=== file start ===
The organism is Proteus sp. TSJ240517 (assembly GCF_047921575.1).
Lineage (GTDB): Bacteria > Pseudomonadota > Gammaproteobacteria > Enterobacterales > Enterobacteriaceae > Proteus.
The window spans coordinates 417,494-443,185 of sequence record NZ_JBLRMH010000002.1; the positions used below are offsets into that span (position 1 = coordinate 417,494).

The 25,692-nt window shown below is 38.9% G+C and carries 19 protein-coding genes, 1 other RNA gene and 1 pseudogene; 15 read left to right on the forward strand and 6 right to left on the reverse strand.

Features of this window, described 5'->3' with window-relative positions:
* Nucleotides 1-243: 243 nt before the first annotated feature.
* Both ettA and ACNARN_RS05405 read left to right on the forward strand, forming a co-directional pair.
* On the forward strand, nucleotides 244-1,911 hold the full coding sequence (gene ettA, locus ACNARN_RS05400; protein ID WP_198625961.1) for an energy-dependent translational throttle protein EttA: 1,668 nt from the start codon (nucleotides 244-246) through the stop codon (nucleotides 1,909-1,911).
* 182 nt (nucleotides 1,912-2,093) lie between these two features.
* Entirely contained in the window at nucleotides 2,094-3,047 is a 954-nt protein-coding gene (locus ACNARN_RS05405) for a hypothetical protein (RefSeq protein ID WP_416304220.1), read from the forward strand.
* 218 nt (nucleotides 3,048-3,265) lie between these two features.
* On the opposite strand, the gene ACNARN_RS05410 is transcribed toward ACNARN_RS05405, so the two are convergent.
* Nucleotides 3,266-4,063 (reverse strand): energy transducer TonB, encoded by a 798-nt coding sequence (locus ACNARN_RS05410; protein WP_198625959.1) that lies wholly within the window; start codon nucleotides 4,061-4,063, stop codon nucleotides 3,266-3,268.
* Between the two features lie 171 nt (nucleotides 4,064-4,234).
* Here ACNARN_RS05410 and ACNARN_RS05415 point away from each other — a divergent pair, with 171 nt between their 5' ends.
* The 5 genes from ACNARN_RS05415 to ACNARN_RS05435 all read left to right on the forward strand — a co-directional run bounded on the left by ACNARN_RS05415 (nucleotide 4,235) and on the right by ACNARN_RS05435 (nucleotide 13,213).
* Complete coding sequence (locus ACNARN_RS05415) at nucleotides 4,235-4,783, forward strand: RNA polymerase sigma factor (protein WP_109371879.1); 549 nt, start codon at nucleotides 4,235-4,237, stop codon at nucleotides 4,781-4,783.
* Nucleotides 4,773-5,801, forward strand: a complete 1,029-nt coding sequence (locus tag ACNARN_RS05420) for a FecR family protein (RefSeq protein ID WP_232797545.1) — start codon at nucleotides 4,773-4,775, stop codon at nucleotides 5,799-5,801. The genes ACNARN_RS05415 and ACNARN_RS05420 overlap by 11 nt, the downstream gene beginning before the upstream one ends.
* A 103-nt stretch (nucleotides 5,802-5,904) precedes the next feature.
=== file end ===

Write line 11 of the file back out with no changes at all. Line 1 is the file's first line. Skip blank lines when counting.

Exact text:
* 218 nt (nucleotides 3,048-3,265) lie between these two features.